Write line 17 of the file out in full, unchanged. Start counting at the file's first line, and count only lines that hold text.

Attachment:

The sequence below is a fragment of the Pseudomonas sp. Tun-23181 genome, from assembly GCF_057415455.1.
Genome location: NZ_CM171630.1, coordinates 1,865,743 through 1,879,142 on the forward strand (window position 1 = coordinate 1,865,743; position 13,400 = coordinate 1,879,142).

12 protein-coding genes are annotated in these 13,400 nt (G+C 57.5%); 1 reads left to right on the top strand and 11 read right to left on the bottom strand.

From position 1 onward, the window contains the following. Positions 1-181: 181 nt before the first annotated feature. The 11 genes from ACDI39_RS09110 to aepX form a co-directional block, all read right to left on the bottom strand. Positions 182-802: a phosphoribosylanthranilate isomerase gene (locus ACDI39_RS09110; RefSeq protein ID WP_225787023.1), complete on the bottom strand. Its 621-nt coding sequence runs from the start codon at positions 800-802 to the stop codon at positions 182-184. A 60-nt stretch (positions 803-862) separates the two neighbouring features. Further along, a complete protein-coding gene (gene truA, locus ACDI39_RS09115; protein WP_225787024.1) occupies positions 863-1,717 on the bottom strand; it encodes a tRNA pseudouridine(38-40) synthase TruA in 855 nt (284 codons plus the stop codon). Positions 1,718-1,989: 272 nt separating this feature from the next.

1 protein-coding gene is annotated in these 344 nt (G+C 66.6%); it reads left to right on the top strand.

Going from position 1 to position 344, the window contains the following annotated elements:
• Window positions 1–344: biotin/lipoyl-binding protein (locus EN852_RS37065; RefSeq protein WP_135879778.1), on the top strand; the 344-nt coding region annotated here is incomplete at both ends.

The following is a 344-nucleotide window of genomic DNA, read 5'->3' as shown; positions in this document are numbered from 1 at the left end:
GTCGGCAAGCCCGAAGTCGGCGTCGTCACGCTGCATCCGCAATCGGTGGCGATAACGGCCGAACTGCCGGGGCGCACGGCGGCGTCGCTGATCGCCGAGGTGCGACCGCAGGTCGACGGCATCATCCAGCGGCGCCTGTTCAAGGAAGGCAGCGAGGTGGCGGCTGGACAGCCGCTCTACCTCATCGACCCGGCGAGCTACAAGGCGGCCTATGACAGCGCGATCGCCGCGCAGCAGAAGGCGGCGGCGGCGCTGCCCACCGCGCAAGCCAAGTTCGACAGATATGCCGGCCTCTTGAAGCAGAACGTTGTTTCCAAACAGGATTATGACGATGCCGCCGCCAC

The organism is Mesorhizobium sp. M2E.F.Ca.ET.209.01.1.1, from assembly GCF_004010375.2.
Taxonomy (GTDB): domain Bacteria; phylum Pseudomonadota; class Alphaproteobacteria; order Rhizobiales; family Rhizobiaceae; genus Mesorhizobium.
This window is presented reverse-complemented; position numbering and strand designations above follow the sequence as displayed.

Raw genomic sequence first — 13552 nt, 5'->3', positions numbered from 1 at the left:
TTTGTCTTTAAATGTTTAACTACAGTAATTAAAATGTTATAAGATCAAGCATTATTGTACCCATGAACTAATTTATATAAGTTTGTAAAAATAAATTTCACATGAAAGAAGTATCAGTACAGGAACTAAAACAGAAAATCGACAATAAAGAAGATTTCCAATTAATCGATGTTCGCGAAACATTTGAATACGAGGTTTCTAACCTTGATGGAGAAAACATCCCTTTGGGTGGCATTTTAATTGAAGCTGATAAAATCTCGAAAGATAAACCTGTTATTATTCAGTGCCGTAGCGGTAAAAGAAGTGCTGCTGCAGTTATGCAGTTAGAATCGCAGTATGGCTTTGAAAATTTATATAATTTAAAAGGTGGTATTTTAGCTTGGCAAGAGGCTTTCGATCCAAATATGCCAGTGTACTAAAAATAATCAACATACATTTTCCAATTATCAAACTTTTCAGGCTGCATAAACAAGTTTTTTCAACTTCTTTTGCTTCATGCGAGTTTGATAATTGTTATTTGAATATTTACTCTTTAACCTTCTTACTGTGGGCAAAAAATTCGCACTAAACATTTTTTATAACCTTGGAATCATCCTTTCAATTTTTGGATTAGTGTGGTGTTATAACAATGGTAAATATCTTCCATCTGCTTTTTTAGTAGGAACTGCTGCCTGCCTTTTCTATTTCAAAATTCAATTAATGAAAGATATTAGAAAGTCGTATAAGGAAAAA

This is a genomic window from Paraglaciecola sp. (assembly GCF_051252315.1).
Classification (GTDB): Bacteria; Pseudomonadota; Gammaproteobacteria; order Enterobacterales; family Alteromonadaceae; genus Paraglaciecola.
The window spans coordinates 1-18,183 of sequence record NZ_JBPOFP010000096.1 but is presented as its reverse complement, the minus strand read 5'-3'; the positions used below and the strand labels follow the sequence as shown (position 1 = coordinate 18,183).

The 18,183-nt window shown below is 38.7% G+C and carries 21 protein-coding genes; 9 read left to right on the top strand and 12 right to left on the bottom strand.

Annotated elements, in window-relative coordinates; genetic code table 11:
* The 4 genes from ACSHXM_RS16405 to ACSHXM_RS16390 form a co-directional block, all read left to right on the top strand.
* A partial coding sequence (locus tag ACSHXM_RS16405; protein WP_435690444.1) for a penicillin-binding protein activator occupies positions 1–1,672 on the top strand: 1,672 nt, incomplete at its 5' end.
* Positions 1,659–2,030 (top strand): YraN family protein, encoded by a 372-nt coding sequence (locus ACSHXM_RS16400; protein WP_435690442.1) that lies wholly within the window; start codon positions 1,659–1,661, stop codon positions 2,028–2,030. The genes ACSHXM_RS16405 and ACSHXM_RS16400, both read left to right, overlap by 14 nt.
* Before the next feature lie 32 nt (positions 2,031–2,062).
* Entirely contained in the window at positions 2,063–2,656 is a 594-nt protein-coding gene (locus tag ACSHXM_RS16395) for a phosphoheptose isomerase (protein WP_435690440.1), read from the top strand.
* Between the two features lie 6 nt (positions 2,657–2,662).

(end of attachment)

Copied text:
The window spans coordinates 1-18,183 of sequence record NZ_JBPOFP010000096.1 but is presented as its reverse complement, the minus strand read 5'-3'; the positions used below and the strand labels follow the sequence as shown (position 1 = coordinate 18,183).